Help me understand exactly what this means???
    Answers (1)
    by gerald/heather h Member since:
    February 28, 2008
    Total points:
    604 (Level 2)

    your uteris is enlarged and has a cystlike growth the report says its probabaly not cancer- although they can never really tell that without actually biopsy, dont worry to much you r not dying
    2 days ago

    • ANSWER:
      You r menopouse so don`t need uterus,i know surgery is invasive,but heavy bleeding=iron defeciency.i always prescribe to my patients PROGESTERON.they every day every 12hours 2 pills.

    Fibroid questions, thanks?
    Hi, I was wondering does anyone know what a anterior fundal subserosal fibroid is…where it is located? I don’t know what anteriior fundal means?

    …also please: a right uterine body intramural fibroid, an anterior uterine body subserosal fibroid, a posterior uterine body intramural fibroid, thanks!

    • ANSWER:
      I was trying for ya! 🙂
      When i typed it in it didn’t show me any links so i went to the one that it offered in the drop down part when you type it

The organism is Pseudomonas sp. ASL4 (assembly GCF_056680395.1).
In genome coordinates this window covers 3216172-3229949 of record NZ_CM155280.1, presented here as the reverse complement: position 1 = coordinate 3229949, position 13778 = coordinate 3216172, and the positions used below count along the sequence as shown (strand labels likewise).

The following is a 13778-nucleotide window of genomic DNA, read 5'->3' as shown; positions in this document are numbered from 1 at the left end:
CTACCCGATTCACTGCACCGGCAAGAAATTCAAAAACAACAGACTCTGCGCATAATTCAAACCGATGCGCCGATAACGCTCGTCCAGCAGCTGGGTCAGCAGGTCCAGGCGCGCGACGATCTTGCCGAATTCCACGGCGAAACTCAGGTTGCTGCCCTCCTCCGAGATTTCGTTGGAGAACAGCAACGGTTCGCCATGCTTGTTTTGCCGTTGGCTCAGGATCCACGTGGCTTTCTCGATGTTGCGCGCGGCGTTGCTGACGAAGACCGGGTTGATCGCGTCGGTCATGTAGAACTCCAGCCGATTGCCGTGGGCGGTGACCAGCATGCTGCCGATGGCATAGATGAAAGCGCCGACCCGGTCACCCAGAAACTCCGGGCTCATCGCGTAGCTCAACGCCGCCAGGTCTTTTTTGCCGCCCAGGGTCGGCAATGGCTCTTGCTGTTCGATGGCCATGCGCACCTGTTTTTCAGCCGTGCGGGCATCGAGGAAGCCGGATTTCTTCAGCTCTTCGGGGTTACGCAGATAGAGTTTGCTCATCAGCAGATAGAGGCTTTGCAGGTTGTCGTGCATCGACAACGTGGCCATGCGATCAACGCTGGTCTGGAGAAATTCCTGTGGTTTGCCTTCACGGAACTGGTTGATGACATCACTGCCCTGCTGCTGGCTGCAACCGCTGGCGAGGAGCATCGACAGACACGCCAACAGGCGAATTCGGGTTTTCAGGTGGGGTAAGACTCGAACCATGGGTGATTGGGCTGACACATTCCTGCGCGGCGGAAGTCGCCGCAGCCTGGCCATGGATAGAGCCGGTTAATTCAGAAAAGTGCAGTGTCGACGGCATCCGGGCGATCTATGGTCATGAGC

subserosal anterior fundal fibroid Leiomyoma
      If you go to this link after looking at the pics. go to the overview and it will explain everything. I could copy and paste but there is a lot of good info. you should read! Good Luck!

    Fibroid during pregancy?
    I am 30 yrs old and i have kid of 5 yrs old. i am pregnant now ( 35 days) and expericed light bleeding. After scanning doctor found out that i have Fibroid. the report says – “Retroflexed uterus with anterior wall intramural Subserous Fibroid measur 53 x 50 mm. Thickened endometrium-possiblity of early pregnancy”. Could anyone advice me is this a srious issue or not very serous at all. Doctor said not big issue but i am very much concerned abt this. Thanks

    • ANSWER:
      Hi and congratulations on your pregnancy!

      I think as long as your doctor told you it’s not serious, you shouldn’t worry. The fibroid is anterior which means at the back side of the uterus, fibroids can be a nuissance if they are at a frontal position thus blocking the cervix. I also had the same kind of fibroid that measured 1cm x 1cm at the beginning of my pregnancy, it got 10cm x 10cm during my pregnancy because of the hormones and at my 6 week check up after labor it had already shrunk back to it’s original size. Don’t worry, fibroids are benign and very common!